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spike: artificial intelligence scheduling for hubble space telescopeEfficient utilization of spacecraft resources is essential, but the accompanying scheduling problems are often computationally intractable and are difficult to approximate because of the presence of numerous interacting constraints. Artificial intelligence techniques were applied to the scheduling of the NASA/ESA Hubble Space Telescope (HST). This presents a particularly challenging problem since a yearlong observing program can contain some tens of thousands of exposures which are subject to a large number of scientific, operational, spacecraft, and environmental constraints. New techniques were developed for machine reasoning about scheduling constraints and goals, especially in cases where uncertainty is an important scheduling consideration and where resolving conflicts among conflicting preferences is essential. These technique were utilized in a set of workstation based scheduling tools (Spike) for HST. Graphical displays of activities, constraints, and schedules are an important feature of the system. High level scheduling strategies using both rule based and neural network approaches were developed. While the specific constraints implemented are those most relevant to HST, the framework developed is far more general and could easily handle other kinds of scheduling problems. The concept and implementation of the Spike system are described along with some experiments in adapting Spike to other spacecraft scheduling domains.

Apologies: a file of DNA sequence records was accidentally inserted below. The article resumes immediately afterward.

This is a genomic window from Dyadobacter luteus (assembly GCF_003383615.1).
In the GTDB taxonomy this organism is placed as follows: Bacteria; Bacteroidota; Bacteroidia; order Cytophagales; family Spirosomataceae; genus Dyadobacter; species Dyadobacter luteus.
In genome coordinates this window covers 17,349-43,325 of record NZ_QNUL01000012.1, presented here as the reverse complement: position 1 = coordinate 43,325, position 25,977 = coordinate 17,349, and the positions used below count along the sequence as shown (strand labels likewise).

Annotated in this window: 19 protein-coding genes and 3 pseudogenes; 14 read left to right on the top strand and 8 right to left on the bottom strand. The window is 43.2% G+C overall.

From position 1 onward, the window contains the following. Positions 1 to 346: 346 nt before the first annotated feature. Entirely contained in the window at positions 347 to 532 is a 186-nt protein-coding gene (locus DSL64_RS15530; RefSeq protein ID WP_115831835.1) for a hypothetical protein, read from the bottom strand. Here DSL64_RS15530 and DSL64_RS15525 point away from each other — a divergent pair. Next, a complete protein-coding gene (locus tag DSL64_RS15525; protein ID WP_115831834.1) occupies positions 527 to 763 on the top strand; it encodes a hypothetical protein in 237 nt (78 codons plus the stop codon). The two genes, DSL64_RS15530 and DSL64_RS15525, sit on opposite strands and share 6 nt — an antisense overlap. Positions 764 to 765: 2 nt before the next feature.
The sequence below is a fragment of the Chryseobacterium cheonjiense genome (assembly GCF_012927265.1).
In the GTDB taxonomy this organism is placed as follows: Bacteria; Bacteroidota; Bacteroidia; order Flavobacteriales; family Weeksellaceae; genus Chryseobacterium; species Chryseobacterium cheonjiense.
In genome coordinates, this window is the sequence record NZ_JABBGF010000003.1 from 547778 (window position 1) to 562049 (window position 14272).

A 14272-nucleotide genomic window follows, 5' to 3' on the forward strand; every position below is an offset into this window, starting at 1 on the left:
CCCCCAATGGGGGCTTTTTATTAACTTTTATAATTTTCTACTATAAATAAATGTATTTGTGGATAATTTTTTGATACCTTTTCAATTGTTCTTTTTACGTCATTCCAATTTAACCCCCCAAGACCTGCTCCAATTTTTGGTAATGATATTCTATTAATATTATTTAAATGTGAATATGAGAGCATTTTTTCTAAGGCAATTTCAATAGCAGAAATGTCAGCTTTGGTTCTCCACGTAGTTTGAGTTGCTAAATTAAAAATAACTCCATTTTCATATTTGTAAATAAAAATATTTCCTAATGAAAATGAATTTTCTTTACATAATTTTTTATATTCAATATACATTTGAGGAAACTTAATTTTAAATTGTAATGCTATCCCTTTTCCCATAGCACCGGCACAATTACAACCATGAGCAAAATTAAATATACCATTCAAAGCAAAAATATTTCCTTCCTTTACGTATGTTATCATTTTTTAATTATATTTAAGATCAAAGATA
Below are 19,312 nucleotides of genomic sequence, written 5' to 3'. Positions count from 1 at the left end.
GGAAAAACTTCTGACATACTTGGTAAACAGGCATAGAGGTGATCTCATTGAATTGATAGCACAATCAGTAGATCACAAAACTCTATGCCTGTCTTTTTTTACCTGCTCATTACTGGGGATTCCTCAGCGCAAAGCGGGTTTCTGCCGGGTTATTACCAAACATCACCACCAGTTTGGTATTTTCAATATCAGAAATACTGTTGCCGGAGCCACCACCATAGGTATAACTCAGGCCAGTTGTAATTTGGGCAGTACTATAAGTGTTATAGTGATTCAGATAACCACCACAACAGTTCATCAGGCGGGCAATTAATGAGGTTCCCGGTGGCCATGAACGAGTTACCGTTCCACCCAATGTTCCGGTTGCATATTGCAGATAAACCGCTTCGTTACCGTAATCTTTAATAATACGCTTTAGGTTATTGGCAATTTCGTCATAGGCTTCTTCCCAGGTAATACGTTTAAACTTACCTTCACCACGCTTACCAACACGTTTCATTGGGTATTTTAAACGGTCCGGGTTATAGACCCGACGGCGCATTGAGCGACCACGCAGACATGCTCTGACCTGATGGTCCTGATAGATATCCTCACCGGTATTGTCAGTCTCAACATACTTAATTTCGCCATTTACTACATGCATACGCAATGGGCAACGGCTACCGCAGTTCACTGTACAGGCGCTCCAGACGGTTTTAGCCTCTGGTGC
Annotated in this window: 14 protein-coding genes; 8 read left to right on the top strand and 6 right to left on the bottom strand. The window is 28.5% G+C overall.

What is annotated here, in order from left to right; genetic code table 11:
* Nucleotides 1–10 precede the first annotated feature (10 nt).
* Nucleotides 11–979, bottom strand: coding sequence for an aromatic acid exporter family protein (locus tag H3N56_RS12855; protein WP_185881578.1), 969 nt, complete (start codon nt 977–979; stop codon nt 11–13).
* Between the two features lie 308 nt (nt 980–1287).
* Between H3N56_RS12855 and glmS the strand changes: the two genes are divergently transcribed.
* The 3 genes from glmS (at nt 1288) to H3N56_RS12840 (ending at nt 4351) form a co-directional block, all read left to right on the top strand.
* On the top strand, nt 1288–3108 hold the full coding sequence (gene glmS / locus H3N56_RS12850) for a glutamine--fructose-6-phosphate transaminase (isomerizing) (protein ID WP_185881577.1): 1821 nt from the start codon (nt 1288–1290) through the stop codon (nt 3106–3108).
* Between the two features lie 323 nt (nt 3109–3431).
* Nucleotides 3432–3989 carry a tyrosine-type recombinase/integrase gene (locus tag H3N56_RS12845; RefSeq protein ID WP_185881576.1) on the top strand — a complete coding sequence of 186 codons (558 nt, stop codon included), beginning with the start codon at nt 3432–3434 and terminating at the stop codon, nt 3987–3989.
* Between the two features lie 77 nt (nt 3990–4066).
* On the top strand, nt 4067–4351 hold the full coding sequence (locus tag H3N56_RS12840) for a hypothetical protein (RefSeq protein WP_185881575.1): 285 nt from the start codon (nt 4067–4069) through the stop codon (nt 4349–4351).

Document ID
19900017961
Document Type
Conference Paper
Authors
Johnston, Mark
(Space Telescope Science Inst. Baltimore, MD., United States)
Miller, Glenn
(Computer Sciences Corp. Baltimore, MD., United States)
Sponsler, Jeff
(Space Telescope Science Inst. Baltimore, MD., United States)
Vick, Shon
(Space Telescope Science Inst. Baltimore, MD., United States)
Jackson, Robert
(Computer Sciences Corp. Baltimore, MD., United States)
Date Acquired
September 6, 2013
Publication Date
May 1, 1990
Publication Information
Publication: NASA, Marshall Space Flight Center, Fifth Conference on Artificial Intelligence for Space Applications
Subject Category
CYBERNETICS
Distribution Limits
Public
Copyright
Work of the US Gov. Public Use Permitted.

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